25 September 2015

How To Choose Your Domain Name

When building a website one of the most important things you are going to have to do is choose a name. The domain name is how your customers will be able to navigate directly to your site. You will want it to be memorable, but there are few other things to think about when picking your name.

Choosing a domain

Top level domain matters.

The top level domain (or TLD) is the final part of your domain name after the dot. .com, .co.uk, .net, etc. In recent years there has been an explosion in the available TLDs, but the fact remains that for now .com is still king. Most people associate .com with the internet and for many it's their default choice when trying to remember a name. Depending on the country you are based in, sometimes your countries TLD can be a good second choice, especially if your business is focused locally. But be careful, it does depend on the country. .co.uk is pretty popular in the United Kingdom, but .us is almost unheard of, even in the USA.

Be careful with some of the trendy country code TLDs that have grown in popularity recently. Never forget that these country based domains may be governed by rules and regulations of countries that may not share the same values as you. For example, the currently very trendy .ly domain (used by bit.ly and many others) is administered by Libya. Are you ready to ensure that your website complies with Libyan law, or risk it being shut down?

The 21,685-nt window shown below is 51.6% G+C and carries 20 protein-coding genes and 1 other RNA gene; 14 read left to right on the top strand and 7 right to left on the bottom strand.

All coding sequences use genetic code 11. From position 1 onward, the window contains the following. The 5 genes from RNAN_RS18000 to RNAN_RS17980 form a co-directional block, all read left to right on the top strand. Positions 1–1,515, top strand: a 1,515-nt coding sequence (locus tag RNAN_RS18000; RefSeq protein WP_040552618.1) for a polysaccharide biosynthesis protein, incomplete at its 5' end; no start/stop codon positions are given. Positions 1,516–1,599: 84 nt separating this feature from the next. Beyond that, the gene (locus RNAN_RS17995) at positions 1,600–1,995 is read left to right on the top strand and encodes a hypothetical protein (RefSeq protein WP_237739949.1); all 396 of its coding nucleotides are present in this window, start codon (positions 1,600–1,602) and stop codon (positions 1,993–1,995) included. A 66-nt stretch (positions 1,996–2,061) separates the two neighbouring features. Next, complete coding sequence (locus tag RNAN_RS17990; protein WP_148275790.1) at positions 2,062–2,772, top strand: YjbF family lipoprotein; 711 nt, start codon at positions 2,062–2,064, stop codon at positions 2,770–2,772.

Think about the pronunciation and spelling

You're going to have to say your domain name a lot. Every time you tell a possible customer about your website you will need to pronounce your domain name. If they can't work out how to type your name, you are going to have to spell it out for them. You want to avoid names that have spellings that don't obviously match their pronunciation.

  • microsoft.com - Good, it's spelt exactly like it sounds.

  • reddit.com - Bad. say it out loud. that could be readit.com or redit.com. You'll end up saying "reddit.com, that's r - e - d - d - i - t" every time.

Keep it short

Short names are easier for your customers to remember, and the easier it is for them to remember the more likely they are to end up on your site. Short domain names can be hard to come by, but if you can find a good one they are worth it. All of the three and four letter .com domain names were taken years ago so unless you have deep pockets or get very lucky you aren't going to nab anything that short, unless you are happy to explore alternative TLDs. Short doesn't have to mean that short though, anything short enough to be quick and snappy to say is an advantage,

Try to avoid dashes

Sometimes adding a dash can help you get a domain name for your business that might otherwise be taken, but do it with caution. Remember that any character you add is going to have to be pronounced every time you say your domain to a customer.

For the same reason it's also best to try and avoid numbers where you can. When you read the domain to your customer you will have to explain whether they should type the number itself, or spell out the word.

Typing on keyboard

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